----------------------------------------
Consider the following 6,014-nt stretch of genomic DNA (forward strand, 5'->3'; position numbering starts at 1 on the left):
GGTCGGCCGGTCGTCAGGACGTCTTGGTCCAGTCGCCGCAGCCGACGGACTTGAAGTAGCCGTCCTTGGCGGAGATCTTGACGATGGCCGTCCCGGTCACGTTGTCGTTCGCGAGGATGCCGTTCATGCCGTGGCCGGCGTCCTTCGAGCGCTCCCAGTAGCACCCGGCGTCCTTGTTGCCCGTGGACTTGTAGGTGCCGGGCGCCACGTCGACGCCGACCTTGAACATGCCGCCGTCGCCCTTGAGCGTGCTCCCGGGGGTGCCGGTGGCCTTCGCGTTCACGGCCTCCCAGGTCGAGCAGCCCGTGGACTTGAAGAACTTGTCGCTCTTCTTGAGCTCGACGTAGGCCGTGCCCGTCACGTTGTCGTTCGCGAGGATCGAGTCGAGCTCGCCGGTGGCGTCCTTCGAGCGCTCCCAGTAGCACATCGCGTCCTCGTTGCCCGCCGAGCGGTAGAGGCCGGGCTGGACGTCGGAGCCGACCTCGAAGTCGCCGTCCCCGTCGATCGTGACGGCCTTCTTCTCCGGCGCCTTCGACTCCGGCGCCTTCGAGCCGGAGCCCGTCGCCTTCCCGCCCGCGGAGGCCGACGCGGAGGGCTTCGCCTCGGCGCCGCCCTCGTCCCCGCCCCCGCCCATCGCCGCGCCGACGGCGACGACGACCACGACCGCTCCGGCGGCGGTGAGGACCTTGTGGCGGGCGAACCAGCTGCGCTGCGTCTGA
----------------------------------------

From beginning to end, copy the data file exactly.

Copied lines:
Consider the following 6,014-nt stretch of genomic DNA (forward strand, 5'->3'; position numbering starts at 1 on the left):
GGTCGGCCGGTCGTCAGGACGTCTTGGTCCAGTCGCCGCAGCCGACGGACTTGAAGTAGCCGTCCTTGGCGGAGATCTTGACGATGGCCGTCCCGGTCACGTTGTCGTTCGCGAGGATGCCGTTCATGCCGTGGCCGGCGTCCTTCGAGCGCTCCCAGTAGCACCCGGCGTCCTTGTTGCCCGTGGACTTGTAGGTGCCGGGCGCCACGTCGACGCCGACCTTGAACATGCCGCCGTCGCCCTTGAGCGTGCTCCCGGGGGTGCCGGTGGCCTTCGCGTTCACGGCCTCCCAGGTCGAGCAGCCCGTGGACTTGAAGAACTTGTCGCTCTTCTTGAGCTCGACGTAGGCCGTGCCCGTCACGTTGTCGTTCGCGAGGATCGAGTCGAGCTCGCCGGTGGCGTCCTTCGAGCGCTCCCAGTAGCACATCGCGTCCTCGTTGCCCGCCGAGCGGTAGAGGCCGGGCTGGACGTCGGAGCCGACCTCGAAGTCGCCGTCCCCGTCGATCGTGACGGCCTTCTTCTCCGGCGCCTTCGACTCCGGCGCCTTCGAGCCGGAGCCCGTCGCCTTCCCGCCCGCGGAGGCCGACGCGGAGGGCTTCGCCTCGGCGCCGCCCTCGTCCCCGCCCCCGCCCATCGCCGCGCCGACGGCGACGACGACCACGACCGCTCCGGCGGCGGTGAGGACCTTGTGGCGGGCGAACCAGCTGCGCTGCGTCTGA